Went to the River and I Couldn't Get Across

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WENT TO THE RIVER AND I COULDN'T GET ACROSS. AKA - "Old Aunt Mary Jane," "Ho Babe." Old Time, Breakdown. USA, Oklahoma. A Aeolian. Standard or AEae tunings (fiddle). AABCCD. J.S. Price (Pottawatomie County, Oklahoma; Thede).

Went to the river, I couldn't get across;
I jumped on a bullfrog and thought he was a hoss.

Price's couplet was widespread in Southern tradition as a "floating verse" or rhyme and variants appear in a number songs, such as "Johnny Booker" and "Hook and Line." The stanza below was collected from a "Hook and Line" version in Kentucky around 1905 (MS of C.B. House):

I went to the river and couldn't get across;
Jumped on a 'possum, and thought he was a horse.
The river was deep, and the bottom was sand;
You ought to seed that 'possum racking through the land.

E.C. Perrow, in his collection Songs and Rhymes from the South (1914) gives several variants, all beginning with the protagonist at a river. Perrow grouped them under the title "The Old Gray Horse," with the first one from his own recollection in East Tennessee, sung by whites [Ed. Perrow's term] around 1908:

Went to the river at break uv day,
Couldn't get across, en' uh had to stay;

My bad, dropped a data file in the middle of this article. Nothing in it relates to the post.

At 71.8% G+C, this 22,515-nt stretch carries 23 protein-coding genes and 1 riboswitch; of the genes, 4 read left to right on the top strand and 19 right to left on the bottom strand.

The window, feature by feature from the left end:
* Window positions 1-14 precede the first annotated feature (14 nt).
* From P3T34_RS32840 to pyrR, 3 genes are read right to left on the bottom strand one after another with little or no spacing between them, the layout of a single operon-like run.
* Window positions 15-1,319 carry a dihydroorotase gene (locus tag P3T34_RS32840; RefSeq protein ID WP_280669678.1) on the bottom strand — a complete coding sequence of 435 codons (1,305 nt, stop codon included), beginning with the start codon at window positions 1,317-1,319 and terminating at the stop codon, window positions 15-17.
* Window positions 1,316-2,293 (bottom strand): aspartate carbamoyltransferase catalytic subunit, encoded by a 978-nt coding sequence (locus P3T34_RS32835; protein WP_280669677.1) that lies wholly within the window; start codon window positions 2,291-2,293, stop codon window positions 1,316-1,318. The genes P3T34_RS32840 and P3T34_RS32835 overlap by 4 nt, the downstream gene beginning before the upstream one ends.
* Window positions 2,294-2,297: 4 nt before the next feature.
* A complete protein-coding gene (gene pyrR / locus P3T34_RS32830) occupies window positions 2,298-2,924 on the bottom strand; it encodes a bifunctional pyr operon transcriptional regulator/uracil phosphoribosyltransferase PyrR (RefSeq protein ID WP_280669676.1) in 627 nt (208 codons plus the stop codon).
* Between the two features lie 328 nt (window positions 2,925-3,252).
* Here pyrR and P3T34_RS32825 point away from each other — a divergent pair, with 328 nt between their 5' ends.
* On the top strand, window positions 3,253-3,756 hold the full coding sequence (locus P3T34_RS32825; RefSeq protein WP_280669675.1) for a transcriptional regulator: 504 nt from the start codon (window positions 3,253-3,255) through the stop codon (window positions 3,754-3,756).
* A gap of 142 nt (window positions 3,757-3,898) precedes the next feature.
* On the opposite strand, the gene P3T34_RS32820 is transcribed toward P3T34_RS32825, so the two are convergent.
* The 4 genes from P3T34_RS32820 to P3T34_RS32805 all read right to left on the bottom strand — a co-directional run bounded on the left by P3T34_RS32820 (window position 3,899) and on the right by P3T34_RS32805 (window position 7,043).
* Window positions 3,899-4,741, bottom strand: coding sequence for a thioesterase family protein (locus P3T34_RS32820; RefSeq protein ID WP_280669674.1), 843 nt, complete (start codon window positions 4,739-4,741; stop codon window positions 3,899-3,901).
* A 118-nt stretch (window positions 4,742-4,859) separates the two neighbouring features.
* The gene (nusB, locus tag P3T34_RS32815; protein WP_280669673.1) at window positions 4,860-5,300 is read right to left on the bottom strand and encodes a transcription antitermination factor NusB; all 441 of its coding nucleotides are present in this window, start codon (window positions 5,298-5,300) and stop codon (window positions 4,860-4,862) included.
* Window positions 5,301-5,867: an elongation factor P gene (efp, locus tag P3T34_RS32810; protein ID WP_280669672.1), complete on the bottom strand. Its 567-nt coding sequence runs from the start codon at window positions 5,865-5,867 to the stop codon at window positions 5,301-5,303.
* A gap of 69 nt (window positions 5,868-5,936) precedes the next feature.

Paid five dollars fer un ole gray horse,
Wouldn't go erlong, en' 'e wouldn't stan' still,
But jumped up en' daown like un ole flutter-mill.

Perrow found a similar verse sung in Mississippi by "country whites" that appeared in the MS. of 'Miss Reedy', 1909:

I went to the river and I couldn't get across;
Paid five dollars for an old gray horse,
Horse wouldn't ride, horse wouldn't swim,
And I'll never see my five dollars agin.

A third version was from "mountain whites" in Virginia, from the MS of D.H. Bishop, 1909:

I went to the river and couldn't get across;
Jumped on a toad-frog and thought he was a horse.

The Ballad Index [1] notes that "'I came to a river' has had a long life as a make-weight verse in American play-party and minstrel songs." One of the oldest appearances of the couplet in print, continues the Ballad Index, is in the song "Clare de Kitchen, or Old Virginia Never Tire" composed about 1838 (compare also with "Charleston Gals" (Clear the Kitchen). A volume called Minstrel Songs, Old and New (1883, pp. 152-153) gives "Clare de Kitchen; or, De Kentucky Screamer" as a song written and composed in 1832 by Thomas Dartmouth (Daddy) Rice (1808-1860). The second verse goes:

I went to de creek, I couldn't git across,
I'd nobody wid me but an old blind horse;
But old Jim Crow came riding by,
Says he, 'old feller, your horse will die.

Vance Randolph collected several versions of the above rhymes from Ozarks Mountains sources, which he printed in his Unprintable Ozark Folksongs and Folklore: Roll me in your arms, Volume 1 (1992, pp. 110-112). The verses are primarily scatogolical as well racist in content, an example of which was collected in 1952 from an informant in Eureka Springs, who thought it was a fragment of a minstrel song:

Went to the river, couldn't get across,
Jumped on a nigger wench, thought she was a horse;
Got in the water, nigger couldn't swim,
Tickled up her ass with a hickory limb.

Source for notated version:

Printed sources: Thede (The Fiddle Book), 1967; p. 64

Recorded sources:

See also listing at:
Read the Ballad Index entry [2]

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